In addition to music and brews, the festival will have a Distillery Garden on the Bellevue Mansion lawn that will treat guests to six scratch-made cocktails from Dogfish Distilling Co. Dogfish’s spirits undergo a grain-to-glass production method, meaning each batch is crafted from scratch to deliver incredible flavor. Only 500 tickets are available for this.

And it’s not a festival without food trucks and a market to explore. The Culinary Trailer Park will feature more than 10 food trucks with a variety of options to festival-goers. The Artisan and Record Market will offer wares from more than 25 artists and vendors from more than 10 states. Vinyl vendors will sell new and rare LPs, while a bazaar will showcase art, crafts, apparel, jewelry, vintage goods, barware, music accessories and more.

Stewart says he has “high hopes” that northern Delaware and surrounding areas will embrace the event this year. If so, the festival could certainly expand.

“Could this be a two-day festival in a few years? Sure. Three days? Could be,” Stewart says.

The shift north for Dogfish is one way to “spread the love” across the state, and move closer to Dogfish fans in northern Delaware, Stewart says. A northern Delaware event also
provides better proximity to Philadelphia, D.C., Baltimore and New York City, notes Calagione.

Drawing non-Delawareans to the area is integral to Calagione’s Dogfish vision. He wants to attract out-of-towners, and not just to the Milton brewery, Rehoboth’s Dogfish Head Brewings and Eats and Lewes’ full-service beer hotel, Dogfish Inn.

“We want people to hang out in our towns and see how beautiful Delaware is,” he says. “So the opportunity to move Analog north is related to that cause. As a strong craft brand recognized for our passion for beer and music through the Mid-Atlantic, a northern Delaware event is great.”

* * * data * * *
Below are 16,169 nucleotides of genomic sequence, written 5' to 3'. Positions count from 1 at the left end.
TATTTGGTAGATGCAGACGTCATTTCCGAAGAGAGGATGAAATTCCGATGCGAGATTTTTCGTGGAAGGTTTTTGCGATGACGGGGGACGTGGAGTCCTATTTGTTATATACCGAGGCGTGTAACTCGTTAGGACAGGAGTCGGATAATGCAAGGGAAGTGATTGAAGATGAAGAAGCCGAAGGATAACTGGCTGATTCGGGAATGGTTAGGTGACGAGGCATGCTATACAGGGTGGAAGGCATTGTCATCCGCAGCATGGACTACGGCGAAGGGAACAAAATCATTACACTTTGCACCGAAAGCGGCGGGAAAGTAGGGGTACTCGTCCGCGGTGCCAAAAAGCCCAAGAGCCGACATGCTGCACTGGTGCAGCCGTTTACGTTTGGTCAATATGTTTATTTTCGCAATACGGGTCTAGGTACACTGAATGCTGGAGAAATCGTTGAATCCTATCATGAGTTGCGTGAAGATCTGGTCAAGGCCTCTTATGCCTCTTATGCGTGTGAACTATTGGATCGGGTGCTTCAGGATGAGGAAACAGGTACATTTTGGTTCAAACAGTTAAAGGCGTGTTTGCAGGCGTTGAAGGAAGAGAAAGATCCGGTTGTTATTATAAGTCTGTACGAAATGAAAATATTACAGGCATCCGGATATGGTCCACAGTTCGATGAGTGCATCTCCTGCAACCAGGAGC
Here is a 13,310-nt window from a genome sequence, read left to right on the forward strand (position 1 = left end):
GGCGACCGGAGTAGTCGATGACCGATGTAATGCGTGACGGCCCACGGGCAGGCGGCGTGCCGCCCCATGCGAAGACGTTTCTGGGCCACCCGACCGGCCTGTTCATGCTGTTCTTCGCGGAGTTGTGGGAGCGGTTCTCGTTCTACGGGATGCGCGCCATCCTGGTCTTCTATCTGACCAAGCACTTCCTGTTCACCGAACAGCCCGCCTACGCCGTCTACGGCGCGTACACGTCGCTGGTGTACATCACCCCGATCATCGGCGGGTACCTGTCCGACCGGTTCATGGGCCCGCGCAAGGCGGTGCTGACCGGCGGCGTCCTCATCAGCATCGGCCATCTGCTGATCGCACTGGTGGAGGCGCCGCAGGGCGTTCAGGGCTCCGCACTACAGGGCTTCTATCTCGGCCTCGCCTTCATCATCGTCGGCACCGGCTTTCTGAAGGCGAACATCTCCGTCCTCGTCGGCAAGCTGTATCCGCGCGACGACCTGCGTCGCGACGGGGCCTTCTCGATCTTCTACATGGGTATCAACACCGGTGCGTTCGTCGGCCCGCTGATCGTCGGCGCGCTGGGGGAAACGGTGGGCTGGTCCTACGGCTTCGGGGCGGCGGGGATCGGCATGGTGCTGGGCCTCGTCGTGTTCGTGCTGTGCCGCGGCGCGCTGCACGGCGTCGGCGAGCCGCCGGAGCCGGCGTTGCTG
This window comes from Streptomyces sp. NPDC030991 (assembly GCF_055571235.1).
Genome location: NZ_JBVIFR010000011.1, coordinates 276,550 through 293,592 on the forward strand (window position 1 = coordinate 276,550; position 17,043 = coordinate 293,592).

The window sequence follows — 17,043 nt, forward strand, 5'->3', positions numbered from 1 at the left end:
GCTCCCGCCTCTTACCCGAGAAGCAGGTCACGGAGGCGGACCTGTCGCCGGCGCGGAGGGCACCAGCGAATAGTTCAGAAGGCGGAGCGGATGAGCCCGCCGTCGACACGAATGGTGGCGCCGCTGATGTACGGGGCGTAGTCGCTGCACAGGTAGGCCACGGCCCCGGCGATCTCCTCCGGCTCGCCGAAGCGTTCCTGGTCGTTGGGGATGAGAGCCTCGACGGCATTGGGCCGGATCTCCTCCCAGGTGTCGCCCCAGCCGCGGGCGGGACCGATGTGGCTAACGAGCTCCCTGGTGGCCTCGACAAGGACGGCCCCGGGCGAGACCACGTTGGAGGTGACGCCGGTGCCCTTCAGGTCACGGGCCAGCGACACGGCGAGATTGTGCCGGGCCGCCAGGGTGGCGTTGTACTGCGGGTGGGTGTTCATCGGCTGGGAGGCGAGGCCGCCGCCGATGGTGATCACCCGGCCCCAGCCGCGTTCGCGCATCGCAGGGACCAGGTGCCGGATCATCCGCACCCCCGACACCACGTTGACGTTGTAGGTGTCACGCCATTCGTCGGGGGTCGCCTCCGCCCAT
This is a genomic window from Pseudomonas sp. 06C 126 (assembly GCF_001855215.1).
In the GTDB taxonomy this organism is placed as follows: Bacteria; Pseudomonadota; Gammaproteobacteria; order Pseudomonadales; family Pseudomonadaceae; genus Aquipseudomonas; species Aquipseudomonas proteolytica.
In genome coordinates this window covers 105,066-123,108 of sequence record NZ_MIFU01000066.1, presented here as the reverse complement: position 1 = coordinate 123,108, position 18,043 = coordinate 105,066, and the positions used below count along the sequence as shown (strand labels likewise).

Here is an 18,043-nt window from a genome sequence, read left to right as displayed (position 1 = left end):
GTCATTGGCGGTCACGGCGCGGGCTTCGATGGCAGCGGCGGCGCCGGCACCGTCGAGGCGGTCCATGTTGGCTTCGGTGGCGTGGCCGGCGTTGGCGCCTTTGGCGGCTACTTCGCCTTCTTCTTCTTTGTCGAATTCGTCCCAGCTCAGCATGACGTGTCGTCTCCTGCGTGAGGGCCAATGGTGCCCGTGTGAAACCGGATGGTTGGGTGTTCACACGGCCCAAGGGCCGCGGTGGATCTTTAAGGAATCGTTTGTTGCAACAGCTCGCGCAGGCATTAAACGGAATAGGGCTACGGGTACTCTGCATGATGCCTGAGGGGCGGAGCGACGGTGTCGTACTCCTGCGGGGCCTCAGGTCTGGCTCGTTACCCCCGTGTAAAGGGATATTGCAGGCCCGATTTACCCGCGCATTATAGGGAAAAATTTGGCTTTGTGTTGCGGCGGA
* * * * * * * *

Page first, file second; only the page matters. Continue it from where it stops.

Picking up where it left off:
And to Calagione, Analog-a-Go-Go is a meaningful symbol of Dogfish’s journey.

“Opening a small brewery in the mid-‘90s nowhere near a big city was a big risk, building a concept around food was a risk, and including original music during a time of cover bands was a risk,” says Calagione. “But it was amazingly rewarding to us—Delawareans got the off-centered mission and three-pronged obsession of originality from the beginning.”

After all, when Calagione established the Dogfish brand two decades ago, the craft industry—from food to music to beer—looked nothing like it does today. Back then, Calagione can recall only one decent record store in Rehoboth; good vinyl was hard to come by, he says, and the same can be said about the beer of the time—there were about a third as many craft breweries in the country as there are today.

For inspiration, Calagione looked to the structure of the indie music industry to influence the evolution of the Dogfish brand. By doing so, Calagione says Dogfish Head flourished in the same way that DIY-bands formed pre-Internet networks and communities across America: the artists, making their way on cross-country tours, relied on supporters for a bed to sleep in, recorded their own albums and hand-crafted merchandise like t-shirts and posters.

Likewise, community-driven Dogfish Head has networked within the grassroots-to-booming craft beer world from the ‘90s to now.

“Good karma comes from focusing on collaboration,” says Calagione. “And cask-conditioned beer is the same analog form of beer that vinyl is to music.”

Tickets, starting at $65 for general admission with upgrade options including access to the Craft Beer Barn and Distillery Garden, are on sale now. Pricing will go up $10 each month.